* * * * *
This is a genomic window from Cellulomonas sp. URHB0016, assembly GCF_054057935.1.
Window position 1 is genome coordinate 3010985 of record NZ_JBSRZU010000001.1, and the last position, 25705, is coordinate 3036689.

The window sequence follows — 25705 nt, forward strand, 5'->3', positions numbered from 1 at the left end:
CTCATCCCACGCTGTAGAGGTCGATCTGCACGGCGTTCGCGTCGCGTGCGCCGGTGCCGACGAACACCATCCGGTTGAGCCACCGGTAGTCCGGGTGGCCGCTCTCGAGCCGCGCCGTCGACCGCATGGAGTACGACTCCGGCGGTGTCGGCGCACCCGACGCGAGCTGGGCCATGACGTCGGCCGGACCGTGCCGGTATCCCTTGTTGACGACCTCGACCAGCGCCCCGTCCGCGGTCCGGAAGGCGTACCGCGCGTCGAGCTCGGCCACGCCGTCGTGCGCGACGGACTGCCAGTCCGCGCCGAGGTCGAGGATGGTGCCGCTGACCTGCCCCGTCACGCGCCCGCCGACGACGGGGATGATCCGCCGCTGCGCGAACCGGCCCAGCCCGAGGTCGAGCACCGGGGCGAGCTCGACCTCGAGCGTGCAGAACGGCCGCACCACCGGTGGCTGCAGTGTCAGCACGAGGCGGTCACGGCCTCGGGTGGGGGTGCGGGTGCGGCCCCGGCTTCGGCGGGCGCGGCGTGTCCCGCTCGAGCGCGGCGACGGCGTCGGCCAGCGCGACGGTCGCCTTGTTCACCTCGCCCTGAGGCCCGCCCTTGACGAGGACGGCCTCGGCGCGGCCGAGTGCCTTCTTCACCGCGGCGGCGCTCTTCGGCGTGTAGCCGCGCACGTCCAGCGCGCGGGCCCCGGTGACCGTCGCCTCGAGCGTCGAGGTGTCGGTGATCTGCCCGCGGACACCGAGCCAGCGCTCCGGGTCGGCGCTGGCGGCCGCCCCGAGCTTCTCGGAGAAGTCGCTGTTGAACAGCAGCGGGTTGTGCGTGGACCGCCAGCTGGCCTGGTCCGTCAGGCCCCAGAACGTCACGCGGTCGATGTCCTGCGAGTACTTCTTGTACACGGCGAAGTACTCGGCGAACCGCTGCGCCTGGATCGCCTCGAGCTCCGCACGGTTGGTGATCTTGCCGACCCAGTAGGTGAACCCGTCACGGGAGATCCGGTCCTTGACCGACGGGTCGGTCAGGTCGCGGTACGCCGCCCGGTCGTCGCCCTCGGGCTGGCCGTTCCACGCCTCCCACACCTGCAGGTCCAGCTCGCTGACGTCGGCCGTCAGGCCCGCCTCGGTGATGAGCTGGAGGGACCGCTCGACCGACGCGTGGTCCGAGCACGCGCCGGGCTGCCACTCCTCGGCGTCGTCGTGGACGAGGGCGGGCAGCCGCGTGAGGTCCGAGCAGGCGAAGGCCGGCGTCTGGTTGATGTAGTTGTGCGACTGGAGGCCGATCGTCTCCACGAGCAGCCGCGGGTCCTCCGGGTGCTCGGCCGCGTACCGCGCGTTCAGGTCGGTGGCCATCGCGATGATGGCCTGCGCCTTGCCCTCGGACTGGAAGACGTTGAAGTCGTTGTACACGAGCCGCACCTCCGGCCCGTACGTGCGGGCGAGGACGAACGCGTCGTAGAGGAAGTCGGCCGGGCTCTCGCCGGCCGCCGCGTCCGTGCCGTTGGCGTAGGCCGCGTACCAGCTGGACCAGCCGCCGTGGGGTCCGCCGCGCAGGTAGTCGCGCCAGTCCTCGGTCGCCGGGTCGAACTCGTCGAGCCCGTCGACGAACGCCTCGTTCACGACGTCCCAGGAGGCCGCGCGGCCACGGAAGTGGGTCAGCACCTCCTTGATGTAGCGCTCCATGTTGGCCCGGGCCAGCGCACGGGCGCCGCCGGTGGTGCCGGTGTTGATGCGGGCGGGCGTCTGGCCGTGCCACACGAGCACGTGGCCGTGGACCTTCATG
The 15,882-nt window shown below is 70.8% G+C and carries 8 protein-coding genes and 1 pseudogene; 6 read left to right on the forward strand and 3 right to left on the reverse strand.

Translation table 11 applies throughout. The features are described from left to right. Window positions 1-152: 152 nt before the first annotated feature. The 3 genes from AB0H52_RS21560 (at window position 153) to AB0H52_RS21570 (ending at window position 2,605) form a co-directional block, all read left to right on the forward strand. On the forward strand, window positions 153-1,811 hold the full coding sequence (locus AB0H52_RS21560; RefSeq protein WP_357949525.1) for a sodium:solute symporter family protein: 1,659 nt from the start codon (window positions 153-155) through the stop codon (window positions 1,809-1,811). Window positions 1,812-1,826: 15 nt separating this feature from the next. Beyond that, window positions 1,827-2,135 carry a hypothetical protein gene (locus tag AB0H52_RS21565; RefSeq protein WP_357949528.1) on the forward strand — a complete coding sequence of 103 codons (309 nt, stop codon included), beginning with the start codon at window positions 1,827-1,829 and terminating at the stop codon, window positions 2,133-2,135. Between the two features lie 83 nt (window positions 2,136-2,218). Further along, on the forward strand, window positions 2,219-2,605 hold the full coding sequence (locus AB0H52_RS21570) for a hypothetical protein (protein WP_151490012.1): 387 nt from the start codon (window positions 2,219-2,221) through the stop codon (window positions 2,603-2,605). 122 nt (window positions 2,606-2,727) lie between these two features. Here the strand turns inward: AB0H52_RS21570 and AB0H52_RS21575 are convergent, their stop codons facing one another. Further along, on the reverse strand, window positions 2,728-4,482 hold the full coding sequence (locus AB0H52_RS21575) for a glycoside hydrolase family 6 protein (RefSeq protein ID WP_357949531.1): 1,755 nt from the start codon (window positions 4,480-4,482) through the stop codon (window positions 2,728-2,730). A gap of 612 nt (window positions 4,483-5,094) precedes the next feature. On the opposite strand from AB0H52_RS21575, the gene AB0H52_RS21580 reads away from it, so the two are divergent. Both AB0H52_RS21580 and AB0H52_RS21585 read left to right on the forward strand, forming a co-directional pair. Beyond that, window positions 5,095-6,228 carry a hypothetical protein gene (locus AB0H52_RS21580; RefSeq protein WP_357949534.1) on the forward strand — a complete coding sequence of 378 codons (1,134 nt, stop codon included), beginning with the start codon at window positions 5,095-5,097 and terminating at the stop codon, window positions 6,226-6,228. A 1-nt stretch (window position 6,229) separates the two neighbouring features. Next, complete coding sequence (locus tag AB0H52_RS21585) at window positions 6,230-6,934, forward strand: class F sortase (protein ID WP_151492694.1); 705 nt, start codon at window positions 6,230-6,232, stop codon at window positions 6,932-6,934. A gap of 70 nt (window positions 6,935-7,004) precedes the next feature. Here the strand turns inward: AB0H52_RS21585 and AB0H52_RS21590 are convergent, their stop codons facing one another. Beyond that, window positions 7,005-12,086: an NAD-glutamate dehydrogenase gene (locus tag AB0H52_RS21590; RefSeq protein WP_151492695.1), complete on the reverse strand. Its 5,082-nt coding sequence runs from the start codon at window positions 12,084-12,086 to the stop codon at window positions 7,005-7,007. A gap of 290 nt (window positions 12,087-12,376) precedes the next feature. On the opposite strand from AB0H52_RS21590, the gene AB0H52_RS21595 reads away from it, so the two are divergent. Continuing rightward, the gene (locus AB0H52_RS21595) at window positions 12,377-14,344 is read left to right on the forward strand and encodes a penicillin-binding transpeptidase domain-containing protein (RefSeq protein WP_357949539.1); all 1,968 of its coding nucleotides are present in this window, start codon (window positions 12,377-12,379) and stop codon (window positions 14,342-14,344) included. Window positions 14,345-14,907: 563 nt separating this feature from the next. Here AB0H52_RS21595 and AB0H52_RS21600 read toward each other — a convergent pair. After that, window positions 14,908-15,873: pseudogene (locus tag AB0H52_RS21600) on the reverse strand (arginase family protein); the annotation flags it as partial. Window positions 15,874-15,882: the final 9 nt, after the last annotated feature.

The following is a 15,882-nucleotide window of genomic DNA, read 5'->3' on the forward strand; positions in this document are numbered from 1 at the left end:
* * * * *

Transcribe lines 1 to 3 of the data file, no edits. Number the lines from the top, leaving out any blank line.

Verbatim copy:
This is a genomic window from Cellulomonas sp. URHB0016, assembly GCF_054057935.1.
Window position 1 is genome coordinate 3010985 of record NZ_JBSRZU010000001.1, and the last position, 25705, is coordinate 3036689.

The window sequence follows — 25705 nt, forward strand, 5'->3', positions numbered from 1 at the left end: